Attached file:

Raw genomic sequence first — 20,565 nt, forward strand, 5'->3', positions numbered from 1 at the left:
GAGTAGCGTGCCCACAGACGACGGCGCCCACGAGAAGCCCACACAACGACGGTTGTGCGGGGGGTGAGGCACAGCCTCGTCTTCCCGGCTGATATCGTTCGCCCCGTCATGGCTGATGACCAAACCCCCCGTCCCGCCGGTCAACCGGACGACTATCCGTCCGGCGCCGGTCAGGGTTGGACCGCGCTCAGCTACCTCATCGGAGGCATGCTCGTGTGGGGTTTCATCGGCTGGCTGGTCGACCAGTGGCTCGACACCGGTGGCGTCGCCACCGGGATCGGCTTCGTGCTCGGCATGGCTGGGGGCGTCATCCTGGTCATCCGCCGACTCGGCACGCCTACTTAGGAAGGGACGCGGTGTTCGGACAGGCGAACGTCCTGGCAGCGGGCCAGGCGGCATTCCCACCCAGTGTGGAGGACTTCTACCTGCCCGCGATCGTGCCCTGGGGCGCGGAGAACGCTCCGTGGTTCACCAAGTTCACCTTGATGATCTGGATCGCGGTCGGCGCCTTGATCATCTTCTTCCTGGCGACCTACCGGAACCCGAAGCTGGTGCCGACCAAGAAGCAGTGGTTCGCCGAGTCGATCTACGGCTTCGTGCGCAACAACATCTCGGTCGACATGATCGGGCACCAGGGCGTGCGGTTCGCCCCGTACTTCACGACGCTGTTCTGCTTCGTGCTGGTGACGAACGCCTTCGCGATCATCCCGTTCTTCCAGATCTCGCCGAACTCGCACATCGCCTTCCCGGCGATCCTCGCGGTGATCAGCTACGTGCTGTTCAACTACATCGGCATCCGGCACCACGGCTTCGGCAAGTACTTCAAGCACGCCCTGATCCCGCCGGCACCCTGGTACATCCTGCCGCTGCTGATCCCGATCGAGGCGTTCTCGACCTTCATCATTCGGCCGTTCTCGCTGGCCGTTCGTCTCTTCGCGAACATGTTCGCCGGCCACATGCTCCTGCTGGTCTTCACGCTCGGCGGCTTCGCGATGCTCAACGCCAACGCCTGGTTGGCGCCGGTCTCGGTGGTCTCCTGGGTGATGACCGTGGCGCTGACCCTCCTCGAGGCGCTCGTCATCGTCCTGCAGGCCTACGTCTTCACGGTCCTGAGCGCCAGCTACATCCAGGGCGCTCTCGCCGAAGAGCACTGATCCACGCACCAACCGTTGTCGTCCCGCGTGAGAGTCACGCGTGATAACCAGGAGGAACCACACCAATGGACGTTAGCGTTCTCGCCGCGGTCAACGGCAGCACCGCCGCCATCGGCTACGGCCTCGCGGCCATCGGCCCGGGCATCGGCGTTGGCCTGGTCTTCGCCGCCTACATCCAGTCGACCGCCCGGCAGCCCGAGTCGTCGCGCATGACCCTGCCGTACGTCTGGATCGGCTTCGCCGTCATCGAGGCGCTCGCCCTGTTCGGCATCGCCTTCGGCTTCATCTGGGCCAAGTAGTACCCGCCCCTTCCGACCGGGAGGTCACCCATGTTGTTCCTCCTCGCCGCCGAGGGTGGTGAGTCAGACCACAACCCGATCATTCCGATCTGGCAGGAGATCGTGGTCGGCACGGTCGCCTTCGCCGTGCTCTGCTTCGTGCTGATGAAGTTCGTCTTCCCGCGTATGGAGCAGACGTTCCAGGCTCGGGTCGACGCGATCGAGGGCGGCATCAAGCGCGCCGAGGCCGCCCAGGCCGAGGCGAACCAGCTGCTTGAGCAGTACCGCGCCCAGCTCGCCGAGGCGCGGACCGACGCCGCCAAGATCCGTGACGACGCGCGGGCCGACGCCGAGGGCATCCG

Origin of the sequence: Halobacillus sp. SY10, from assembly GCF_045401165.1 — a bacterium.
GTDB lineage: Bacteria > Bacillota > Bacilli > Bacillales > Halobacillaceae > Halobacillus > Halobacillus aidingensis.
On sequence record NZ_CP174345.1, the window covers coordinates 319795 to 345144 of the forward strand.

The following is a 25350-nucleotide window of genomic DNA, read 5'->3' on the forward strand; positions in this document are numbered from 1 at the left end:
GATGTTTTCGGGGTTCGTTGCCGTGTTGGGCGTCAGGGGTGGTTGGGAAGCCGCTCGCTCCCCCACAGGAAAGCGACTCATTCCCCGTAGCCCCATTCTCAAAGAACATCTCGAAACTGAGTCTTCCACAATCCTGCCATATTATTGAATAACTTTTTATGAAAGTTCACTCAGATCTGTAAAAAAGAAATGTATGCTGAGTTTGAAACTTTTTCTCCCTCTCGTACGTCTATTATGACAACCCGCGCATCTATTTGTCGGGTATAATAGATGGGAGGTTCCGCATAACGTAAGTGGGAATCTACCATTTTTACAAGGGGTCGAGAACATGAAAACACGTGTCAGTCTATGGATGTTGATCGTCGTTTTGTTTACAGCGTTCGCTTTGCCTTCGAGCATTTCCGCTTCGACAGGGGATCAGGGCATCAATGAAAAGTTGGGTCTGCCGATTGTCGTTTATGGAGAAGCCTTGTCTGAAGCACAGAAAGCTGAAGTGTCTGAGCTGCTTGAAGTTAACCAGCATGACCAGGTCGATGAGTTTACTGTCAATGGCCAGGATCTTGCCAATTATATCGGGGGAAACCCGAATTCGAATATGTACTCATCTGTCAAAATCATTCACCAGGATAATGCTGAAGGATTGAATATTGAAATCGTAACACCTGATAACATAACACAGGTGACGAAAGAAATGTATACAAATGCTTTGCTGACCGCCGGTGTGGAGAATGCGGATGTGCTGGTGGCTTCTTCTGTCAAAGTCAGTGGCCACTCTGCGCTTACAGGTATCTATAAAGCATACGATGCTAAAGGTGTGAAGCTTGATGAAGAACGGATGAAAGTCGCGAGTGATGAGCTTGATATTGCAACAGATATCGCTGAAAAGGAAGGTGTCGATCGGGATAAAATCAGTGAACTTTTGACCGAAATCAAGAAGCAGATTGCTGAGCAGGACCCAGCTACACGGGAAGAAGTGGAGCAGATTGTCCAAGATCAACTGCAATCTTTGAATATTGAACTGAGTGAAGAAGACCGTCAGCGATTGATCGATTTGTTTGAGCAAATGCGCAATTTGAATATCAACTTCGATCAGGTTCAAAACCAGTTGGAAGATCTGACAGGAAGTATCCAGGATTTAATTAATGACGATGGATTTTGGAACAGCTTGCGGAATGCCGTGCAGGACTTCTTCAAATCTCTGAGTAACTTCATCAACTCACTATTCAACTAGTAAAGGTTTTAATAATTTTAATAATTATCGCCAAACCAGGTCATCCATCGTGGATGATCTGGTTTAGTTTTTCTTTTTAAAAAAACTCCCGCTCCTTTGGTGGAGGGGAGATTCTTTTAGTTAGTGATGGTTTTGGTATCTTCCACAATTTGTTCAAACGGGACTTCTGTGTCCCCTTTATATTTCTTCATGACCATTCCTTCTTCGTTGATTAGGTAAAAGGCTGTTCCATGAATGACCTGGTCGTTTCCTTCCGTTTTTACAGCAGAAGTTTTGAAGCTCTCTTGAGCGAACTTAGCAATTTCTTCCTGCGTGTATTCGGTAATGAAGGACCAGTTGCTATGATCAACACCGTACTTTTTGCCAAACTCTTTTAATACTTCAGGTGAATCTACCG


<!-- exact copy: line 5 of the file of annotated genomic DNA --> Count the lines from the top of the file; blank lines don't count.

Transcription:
On sequence record NZ_CP174345.1, the window covers coordinates 319795 to 345144 of the forward strand.